Documentation is many times the difference between a highly-effective manager and one who struggles with accountability. The larger the organization, the greater the number of people who report to you, the more critical good documentation is to success.
The majority of management I have observed communicates with their people by catching them on the fly. By this I mean most managers manage like a hockey coach, by shouting short bursts of instructions and/or criticisms when they come in off the ice. No documentation, no note taking, no audit trail, and no follow up.
Like most new to management, in my first management job I winged it. I had no structured approach for coaching my 14 direct reports. Everything was off-the-cuff and from memory. Fortunately for me, my first sales team was a veteran team that pretty much knew how to sell, how to follow up, and like physicians, they knew the importance of charts.
Charting is synonymous with documenting an interaction. Everyone has likely experienced his or her doctor making notes as he or she interviews patients. Doctors do this so they can keep up with the medical condition of the dozens of patients they interact with. When the patient returns for the next appointment, doctors will review the patient’s chart and make notes of the questions they wish to ask the patient on the next visit.
No matter how bright a person is, their memory is fleeting. For this reason, no one should rely exclusively on their memory. We managers are often accused of having a convenient memory; that is, remembering what benefits us, but not necessarily what actually happened. Documentation eliminates lapses in memory.
Recommendation: Management should be diligent about documenting what they observe among their direct reports, as well as what is communicated during one-on-one meetings. To ensure accuracy, the documentation should be completed immediately after the employee leaves the manager’s office.
Unlike pieces of equipment, employees are people. They have different strengths, weak- nesses, and emotional responses. To effectively manage employees, managers must get to know and understand each employee’s uniqueness as an individual.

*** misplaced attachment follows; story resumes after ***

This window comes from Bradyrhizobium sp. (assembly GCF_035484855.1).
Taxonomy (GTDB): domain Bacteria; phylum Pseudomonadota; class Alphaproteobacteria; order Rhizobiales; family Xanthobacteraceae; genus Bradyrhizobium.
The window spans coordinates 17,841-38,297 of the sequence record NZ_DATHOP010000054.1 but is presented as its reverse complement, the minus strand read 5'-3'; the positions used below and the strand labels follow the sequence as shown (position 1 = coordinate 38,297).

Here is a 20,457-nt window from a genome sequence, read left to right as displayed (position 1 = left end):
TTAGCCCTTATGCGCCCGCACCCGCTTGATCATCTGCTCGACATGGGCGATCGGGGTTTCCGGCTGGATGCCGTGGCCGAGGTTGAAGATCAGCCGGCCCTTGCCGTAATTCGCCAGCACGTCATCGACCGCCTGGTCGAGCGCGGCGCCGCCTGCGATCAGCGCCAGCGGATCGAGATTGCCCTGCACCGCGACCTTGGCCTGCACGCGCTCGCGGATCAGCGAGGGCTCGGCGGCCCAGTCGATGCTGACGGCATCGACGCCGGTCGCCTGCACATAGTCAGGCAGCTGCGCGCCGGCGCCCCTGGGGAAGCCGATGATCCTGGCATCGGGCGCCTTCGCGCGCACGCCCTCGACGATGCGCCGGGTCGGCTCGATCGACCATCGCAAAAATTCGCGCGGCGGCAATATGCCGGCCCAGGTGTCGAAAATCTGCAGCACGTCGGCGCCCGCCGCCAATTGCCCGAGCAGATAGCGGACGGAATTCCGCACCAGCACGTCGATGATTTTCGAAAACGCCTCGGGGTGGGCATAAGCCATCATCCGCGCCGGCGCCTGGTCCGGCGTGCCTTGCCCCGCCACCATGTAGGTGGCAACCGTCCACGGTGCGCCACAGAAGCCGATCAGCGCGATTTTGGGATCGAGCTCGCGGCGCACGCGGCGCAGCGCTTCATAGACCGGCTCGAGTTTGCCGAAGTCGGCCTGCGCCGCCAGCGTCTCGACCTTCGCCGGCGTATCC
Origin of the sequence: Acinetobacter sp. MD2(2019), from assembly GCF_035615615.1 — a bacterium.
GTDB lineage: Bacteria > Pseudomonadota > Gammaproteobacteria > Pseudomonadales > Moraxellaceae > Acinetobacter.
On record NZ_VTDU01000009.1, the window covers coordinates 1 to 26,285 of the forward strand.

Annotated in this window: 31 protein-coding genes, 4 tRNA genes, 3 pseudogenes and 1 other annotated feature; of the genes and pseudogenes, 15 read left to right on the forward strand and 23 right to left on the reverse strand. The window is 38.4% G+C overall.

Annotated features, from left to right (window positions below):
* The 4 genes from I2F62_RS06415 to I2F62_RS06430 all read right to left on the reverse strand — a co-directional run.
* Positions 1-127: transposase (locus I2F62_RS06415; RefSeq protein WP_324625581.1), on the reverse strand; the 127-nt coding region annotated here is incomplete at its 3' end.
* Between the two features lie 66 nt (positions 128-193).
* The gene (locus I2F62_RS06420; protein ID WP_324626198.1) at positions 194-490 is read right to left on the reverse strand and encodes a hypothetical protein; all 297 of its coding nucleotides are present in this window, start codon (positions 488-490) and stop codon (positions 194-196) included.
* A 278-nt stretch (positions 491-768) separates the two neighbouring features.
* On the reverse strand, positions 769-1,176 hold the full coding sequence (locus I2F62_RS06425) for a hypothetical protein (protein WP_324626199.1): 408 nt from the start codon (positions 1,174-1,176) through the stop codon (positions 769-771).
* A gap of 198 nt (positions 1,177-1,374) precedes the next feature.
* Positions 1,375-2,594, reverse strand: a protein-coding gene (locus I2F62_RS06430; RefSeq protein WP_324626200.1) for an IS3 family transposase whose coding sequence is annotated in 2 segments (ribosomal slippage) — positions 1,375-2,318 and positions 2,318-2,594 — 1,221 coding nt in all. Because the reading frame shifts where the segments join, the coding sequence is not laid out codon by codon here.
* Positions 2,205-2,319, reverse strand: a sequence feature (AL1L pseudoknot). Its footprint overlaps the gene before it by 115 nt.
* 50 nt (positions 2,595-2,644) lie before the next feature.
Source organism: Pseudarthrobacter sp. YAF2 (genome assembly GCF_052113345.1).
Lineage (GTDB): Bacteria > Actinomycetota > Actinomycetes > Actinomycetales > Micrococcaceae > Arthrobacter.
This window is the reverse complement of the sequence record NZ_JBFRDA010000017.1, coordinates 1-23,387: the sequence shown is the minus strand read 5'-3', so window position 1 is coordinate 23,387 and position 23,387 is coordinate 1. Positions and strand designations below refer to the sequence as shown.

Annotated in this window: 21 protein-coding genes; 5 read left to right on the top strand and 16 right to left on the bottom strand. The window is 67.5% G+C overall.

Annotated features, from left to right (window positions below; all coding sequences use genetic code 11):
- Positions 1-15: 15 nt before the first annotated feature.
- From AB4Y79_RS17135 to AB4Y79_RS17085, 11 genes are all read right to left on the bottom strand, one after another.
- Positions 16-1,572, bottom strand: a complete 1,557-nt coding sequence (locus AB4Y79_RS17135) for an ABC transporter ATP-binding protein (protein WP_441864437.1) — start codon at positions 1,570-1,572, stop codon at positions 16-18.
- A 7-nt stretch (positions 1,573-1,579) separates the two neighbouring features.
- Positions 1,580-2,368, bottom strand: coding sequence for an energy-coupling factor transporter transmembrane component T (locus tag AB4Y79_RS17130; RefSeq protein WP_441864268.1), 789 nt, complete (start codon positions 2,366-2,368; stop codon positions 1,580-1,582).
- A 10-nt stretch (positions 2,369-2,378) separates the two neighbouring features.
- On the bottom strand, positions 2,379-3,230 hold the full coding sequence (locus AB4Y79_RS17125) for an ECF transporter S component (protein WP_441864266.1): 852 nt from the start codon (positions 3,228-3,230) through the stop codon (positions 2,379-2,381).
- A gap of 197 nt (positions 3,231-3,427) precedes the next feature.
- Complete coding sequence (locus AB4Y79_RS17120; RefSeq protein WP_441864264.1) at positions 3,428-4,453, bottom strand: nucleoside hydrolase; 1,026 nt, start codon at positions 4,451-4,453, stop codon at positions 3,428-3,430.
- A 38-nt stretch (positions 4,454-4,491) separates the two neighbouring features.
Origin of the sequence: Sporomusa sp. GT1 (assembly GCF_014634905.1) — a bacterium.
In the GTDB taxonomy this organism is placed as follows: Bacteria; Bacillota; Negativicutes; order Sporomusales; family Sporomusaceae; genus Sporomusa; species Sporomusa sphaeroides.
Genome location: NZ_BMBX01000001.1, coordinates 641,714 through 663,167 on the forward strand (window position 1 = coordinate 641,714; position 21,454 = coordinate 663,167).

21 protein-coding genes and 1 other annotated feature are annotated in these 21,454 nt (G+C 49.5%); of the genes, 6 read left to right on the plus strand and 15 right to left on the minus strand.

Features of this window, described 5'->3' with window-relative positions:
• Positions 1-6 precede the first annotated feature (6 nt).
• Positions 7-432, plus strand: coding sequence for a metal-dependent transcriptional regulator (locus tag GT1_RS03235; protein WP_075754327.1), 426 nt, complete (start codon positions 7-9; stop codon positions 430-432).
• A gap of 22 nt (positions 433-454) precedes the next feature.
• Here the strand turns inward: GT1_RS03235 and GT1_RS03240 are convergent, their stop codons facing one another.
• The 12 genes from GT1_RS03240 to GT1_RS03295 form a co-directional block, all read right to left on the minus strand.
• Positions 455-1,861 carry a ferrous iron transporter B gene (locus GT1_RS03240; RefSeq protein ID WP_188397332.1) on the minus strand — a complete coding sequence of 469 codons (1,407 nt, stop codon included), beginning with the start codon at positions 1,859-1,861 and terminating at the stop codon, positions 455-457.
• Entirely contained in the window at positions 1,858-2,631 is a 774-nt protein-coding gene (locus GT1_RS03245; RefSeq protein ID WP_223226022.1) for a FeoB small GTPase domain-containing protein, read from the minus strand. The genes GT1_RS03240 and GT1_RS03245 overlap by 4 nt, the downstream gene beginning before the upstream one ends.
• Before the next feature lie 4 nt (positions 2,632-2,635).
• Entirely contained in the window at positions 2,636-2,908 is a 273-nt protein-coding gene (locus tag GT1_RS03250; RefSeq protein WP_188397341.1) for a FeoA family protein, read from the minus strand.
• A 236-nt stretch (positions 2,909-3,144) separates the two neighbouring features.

Ideally, all employees and their managers should agree upon each employee’s primary goals and objectives, and how they are to be measured. In the formal one-on-one meetings between the manager and each employee, there should always be a discussion as to how the employee is performing with each priority and what, if any, adjustments might be made to improve performance.
It’s human nature for employees to make excuses or go on the defensive when they are challenged. While I know such behavior is natural, it has been my experience that having to deal with it is also time consuming and unproductive. A theme that hits home with me when employees begin offering excuses is to ask the employee to think in terms of what’s right with what the manager is saying rather than what’s wrong with the given comments.
Recommendation: Before the one-on-one session breaks up, the employee and the manager should select a firm date and time to conduct next month’s meeting.
Recommendation: Immediately following the one-on-one session with each employee, the manager should document what was agreed to in the meeting—especially deadlines—and forward the summary to human resources.
I like to end the one-on-one meetings with a few personal questions to evaluate the employee’s level of motivation and satisfaction. What did you accomplish last month that you were most proud of? Are there any aspects of your job where you don’t believe you are receiving a reasonable amount of support from other departments in the company? Do you have any questions you’d like to ask me?